Dear Carolyn: My son is 20 months old. He is an absolute joy, but not in a great phase for going to restaurants, which is totally normal. We pick family-friendly places; tip 30 percent; and I try to be really cognizant of not ruining the meals of other patrons.
My husband doesn't really care — to the level I think is appropriate — about our son's behavior in public. I hate dining out because I don't get to enjoy it at all.
This week, he arranged with his best friend for our families to have dinner at a restaurant at 7:30 despite my plea for casual carryout at our house. They have a baby. Our son goes to bed about 6:30, because he is a complete terror after that.
My husband thinks "it's fine if he stays up late one night." I think this is going to result in me having a miserable night chasing my son around a crowded restaurant. I had a terrible week at work, an already exhausting week at home and a funeral viewing. I suggested he just go without me and our son, but he said that completely defeated the point of socializing with our friends as two couples.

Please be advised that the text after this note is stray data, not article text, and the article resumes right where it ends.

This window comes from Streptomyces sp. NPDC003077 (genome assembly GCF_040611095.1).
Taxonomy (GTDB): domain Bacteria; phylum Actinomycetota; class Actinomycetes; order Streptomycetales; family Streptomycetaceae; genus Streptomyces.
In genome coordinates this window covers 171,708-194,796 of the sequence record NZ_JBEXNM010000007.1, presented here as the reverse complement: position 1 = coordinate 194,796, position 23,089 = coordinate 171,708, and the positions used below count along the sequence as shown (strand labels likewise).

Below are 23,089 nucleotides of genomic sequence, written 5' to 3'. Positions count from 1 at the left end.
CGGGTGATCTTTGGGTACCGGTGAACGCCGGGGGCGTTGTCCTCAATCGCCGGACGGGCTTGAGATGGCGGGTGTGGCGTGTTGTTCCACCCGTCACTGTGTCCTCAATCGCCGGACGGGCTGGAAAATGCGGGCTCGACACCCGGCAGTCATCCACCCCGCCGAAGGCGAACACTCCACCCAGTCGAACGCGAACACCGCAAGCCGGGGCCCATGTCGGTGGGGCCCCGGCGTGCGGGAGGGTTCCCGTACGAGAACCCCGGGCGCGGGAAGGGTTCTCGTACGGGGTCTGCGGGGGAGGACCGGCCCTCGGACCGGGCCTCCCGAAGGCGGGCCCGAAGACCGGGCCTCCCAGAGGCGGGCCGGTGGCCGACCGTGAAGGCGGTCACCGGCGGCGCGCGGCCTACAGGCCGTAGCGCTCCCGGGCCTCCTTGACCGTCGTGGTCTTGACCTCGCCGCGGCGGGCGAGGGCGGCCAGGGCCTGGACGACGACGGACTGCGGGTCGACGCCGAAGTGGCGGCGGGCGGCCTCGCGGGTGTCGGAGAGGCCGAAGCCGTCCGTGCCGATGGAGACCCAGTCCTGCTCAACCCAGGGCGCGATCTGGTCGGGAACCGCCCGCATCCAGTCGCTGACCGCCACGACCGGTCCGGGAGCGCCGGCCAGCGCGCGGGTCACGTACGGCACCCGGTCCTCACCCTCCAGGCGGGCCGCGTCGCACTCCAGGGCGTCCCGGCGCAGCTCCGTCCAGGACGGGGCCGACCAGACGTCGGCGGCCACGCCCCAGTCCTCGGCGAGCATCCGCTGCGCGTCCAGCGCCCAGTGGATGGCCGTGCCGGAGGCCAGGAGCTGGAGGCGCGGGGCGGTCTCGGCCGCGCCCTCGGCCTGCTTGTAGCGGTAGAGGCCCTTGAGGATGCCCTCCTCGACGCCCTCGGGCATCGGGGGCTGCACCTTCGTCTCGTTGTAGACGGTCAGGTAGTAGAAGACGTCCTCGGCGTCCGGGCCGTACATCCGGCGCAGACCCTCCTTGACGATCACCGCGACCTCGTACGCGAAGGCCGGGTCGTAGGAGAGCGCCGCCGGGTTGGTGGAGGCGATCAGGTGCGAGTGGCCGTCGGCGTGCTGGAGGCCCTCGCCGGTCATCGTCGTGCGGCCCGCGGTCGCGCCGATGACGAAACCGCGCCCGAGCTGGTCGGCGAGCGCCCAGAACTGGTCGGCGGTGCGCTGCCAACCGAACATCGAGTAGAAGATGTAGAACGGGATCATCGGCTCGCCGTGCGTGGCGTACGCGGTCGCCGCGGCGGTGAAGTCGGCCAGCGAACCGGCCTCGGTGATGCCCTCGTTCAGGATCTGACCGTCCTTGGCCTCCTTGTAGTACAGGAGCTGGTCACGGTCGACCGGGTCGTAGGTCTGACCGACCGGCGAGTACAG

I would LOVE to socialize with our friends, but this is not going to happen with a toddler an hour-plus past bedtime.
I don't want to be a jerk and put my foot down and stay home. I don't want to be a shrew and pester my husband to participate in shrieking-child-wrangling at dinner. I don't want to let my kid run wild and unfettered as a manipulative "I told you so." Any suggestions? It's not really about my kid, but how to deal with my husband.
— Impending Tantrum
Impending Tantrum: Baby! Sitter! Please!
“I told you so” unfettering can get somebody hurt.
I realize the baseline problem is that your husband is being obtuse, but it is really, really okay to tackle that problem later, when you aren’t already drained.
A useful response to remarks like “It’s fine if he stays up” is to agree with the fact he’s fixed on and then make your point: “Of course he’ll manage one late night, I agree. I, however, will be miserable wrangling a tired kid when I’m already tired.”
He likely won’t budge — people want what they want and he wants a “normal” evening, it seems — but you’ll establish that he’s getting this at your expense.
Re: Tantrum: What?!?! Expecting your husband to parent his child does not make you a "shrew."
To: Tantrum: It sounds like you're putting a lot of pressure on yourself to manage what other people think — your husband, folks in the restaurant, even Carolyn. I hope you can let yourself off the hook for that a bit.
Concerned: Hear, hear.
Carolyn: If I had warning, I could have gotten a sitter. My husband is great and does more than an equal share of parenting, but he just has a higher tolerance level than I do for rowdy behavior. Thanks for the suggestion to deal with the bigger issue another time. Maybe kiddo will surprise me, maybe I leave early. Who's to say . . . tomorrow will come either way.
— Tantrum again
Tantrum again: There you go. It always does.